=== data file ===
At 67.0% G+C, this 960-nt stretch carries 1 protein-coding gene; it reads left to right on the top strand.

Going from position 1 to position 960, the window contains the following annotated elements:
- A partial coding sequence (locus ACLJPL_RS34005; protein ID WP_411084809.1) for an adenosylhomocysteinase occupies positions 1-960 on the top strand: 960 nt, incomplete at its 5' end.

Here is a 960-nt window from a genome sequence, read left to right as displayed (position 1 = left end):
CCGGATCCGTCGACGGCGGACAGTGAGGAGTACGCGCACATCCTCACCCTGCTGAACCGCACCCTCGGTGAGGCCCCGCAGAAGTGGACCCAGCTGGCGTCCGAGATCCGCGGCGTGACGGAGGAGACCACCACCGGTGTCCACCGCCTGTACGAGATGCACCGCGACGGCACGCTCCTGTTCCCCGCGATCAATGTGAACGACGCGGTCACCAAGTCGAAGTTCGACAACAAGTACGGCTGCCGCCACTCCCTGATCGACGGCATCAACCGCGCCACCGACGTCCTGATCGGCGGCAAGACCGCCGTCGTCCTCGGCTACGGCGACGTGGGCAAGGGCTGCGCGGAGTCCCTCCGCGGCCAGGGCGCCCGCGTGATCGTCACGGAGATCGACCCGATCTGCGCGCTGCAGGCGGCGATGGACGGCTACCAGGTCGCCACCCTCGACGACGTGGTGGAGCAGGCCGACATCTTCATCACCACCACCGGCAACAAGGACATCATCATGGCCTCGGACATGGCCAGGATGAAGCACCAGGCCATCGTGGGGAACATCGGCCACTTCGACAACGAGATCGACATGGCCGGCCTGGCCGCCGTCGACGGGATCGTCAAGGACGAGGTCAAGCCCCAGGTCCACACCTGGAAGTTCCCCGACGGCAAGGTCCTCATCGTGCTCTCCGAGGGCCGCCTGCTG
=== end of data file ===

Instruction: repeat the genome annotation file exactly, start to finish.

At 67.0% G+C, this 960-nt stretch carries 1 protein-coding gene; it reads left to right on the top strand.

Going from position 1 to position 960, the window contains the following annotated elements:
- A partial coding sequence (locus ACLJPL_RS34005; protein ID WP_411084809.1) for an adenosylhomocysteinase occupies positions 1-960 on the top strand: 960 nt, incomplete at its 5' end.

Here is a 960-nt window from a genome sequence, read left to right as displayed (position 1 = left end):
CCGGATCCGTCGACGGCGGACAGTGAGGAGTACGCGCACATCCTCACCCTGCTGAACCGCACCCTCGGTGAGGCCCCGCAGAAGTGGACCCAGCTGGCGTCCGAGATCCGCGGCGTGACGGAGGAGACCACCACCGGTGTCCACCGCCTGTACGAGATGCACCGCGACGGCACGCTCCTGTTCCCCGCGATCAATGTGAACGACGCGGTCACCAAGTCGAAGTTCGACAACAAGTACGGCTGCCGCCACTCCCTGATCGACGGCATCAACCGCGCCACCGACGTCCTGATCGGCGGCAAGACCGCCGTCGTCCTCGGCTACGGCGACGTGGGCAAGGGCTGCGCGGAGTCCCTCCGCGGCCAGGGCGCCCGCGTGATCGTCACGGAGATCGACCCGATCTGCGCGCTGCAGGCGGCGATGGACGGCTACCAGGTCGCCACCCTCGACGACGTGGTGGAGCAGGCCGACATCTTCATCACCACCACCGGCAACAAGGACATCATCATGGCCTCGGACATGGCCAGGATGAAGCACCAGGCCATCGTGGGGAACATCGGCCACTTCGACAACGAGATCGACATGGCCGGCCTGGCCGCCGTCGACGGGATCGTCAAGGACGAGGTCAAGCCCCAGGTCCACACCTGGAAGTTCCCCGACGGCAAGGTCCTCATCGTGCTCTCCGAGGGCCGCCTGCTG